The Spotted Seahorses

The Spotted Seahorse

The seahorse is a group of marine fish in the genus Hippocampus. In Ancient Greek, hippos means horse and campus means sea monster.  Its resemblance to the horse is uncanny, but that’s also where the likeness ends – they are not related by blood. Let’s delve into some fun facts about the spotted seahorse, the Hippocampus kuda.

  • Seahorses have no teeth and no stomach. Food passes through their digestive systems so quickly, they must eat almost constantly to stay alive.
  • Unlike most other fish, they are monogamous. They pick one mate and stick with it, till death do they part.
  • For the spotted seahorse, the males carry the young. Male seahorses are equipped with a brood pouch on their ventral, or front-facing, side. When mating, the female deposits her eggs into his pouch, and the male fertilizes them internally. He carries the eggs in his pouch until they hatch, then releases fully formed, miniature seahorses into the water.
  • Because of their body shape, seahorses are rather inept swimmers and can easily die of exhaustion when caught in storm-roiled seas. They propel themselves by using a small fin on their back that flutters up to 35 times per second. Even smaller pectoral fins located near the back of the head are used for steering.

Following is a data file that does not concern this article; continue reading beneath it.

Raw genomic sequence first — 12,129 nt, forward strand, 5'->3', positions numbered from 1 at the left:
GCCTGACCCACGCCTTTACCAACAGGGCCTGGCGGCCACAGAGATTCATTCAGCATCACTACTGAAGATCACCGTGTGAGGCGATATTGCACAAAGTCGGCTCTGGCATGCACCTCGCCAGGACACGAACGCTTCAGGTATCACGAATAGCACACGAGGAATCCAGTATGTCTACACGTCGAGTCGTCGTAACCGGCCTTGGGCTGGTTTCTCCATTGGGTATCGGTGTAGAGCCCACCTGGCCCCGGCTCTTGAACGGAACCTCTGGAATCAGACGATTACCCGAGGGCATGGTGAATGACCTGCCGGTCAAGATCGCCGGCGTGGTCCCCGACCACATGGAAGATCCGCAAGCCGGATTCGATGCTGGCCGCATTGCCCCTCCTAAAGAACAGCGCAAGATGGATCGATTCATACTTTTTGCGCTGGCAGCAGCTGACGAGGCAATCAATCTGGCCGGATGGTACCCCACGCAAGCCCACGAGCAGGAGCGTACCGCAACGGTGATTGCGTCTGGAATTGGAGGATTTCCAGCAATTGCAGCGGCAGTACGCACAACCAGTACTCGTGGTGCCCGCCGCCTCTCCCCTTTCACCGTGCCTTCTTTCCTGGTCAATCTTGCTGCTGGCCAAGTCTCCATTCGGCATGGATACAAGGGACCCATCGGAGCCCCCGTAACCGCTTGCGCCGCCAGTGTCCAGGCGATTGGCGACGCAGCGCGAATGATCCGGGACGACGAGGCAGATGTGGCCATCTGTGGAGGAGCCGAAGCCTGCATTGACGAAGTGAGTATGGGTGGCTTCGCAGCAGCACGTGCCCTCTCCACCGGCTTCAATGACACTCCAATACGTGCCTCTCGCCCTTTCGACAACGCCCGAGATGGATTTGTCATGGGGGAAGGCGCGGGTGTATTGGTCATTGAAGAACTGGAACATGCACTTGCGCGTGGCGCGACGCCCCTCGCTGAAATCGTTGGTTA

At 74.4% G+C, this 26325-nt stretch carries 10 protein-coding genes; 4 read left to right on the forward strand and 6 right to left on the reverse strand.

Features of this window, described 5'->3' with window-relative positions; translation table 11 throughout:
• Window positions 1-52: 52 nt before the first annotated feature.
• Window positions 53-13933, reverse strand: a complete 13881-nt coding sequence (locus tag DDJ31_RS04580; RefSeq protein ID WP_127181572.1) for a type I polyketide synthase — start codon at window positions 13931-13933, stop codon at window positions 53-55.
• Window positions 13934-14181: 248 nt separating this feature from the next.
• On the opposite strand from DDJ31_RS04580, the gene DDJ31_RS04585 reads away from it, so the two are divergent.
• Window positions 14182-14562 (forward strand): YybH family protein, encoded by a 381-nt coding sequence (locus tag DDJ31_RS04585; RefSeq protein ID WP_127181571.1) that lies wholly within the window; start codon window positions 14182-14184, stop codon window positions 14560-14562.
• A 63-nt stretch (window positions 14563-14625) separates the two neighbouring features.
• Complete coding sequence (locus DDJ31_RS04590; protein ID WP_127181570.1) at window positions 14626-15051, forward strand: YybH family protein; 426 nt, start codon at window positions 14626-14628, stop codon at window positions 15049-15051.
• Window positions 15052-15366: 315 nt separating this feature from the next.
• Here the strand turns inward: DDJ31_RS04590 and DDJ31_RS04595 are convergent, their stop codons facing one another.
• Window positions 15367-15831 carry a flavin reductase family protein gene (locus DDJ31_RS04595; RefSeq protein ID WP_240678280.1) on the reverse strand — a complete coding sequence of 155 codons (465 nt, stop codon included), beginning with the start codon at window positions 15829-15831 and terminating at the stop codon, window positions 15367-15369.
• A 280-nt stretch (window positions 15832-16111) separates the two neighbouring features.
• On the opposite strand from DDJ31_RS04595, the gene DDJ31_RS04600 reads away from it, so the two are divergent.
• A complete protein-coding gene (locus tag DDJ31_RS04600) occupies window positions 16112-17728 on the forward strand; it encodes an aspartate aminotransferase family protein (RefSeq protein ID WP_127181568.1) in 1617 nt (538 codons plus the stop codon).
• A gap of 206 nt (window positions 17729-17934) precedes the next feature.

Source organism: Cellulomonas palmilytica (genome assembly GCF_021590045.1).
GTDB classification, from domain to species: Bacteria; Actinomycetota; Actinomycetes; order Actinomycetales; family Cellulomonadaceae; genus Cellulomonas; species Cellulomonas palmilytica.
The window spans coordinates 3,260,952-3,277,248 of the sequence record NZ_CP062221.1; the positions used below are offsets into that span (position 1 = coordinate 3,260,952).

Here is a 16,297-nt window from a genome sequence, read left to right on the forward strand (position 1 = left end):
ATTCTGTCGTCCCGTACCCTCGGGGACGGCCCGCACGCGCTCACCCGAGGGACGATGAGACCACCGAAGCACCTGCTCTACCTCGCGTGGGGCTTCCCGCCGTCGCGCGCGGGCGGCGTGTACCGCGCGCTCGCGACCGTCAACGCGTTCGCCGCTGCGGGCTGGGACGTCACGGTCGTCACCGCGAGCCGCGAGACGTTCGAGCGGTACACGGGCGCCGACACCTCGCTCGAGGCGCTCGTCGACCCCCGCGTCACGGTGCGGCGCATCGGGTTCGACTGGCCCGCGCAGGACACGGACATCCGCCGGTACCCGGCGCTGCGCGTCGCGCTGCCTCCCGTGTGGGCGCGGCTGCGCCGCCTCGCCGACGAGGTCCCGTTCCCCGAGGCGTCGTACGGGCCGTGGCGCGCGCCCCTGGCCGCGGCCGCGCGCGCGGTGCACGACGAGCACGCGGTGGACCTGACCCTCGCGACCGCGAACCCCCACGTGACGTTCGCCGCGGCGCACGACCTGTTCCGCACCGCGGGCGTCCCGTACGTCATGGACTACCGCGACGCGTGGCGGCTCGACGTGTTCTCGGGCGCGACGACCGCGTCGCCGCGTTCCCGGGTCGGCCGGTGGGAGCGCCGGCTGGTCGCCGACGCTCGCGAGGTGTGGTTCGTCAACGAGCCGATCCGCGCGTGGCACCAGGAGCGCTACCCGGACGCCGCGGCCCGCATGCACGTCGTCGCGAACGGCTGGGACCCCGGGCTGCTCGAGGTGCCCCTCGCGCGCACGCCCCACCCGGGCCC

• They anchor themselves with their prehensile tails to sea grasses and corals, using their elongated snouts to suck in plankton and small crustaceans that drift by. Voracious eaters, they graze continually. The way their head is shaped helps them in getting prey – the narrow, elongated and rounded snout creates less disturbance as they go after their prey.
  • Population data for most of the world’s seahorse species is sparse. However, worldwide coastal habitat depletion, pollution, and rampant harvesting, mainly for use in Asian traditional medicine, have made several species vulnerable to extinction. 

Other marine animal facts.

Animal Facts

Common name:
The Spotted Seahorse

Scientific name:
Hippocampus kuda


Shallow coastal waters of the Indo-Pacific

Small crustaceans

Up to 35cm


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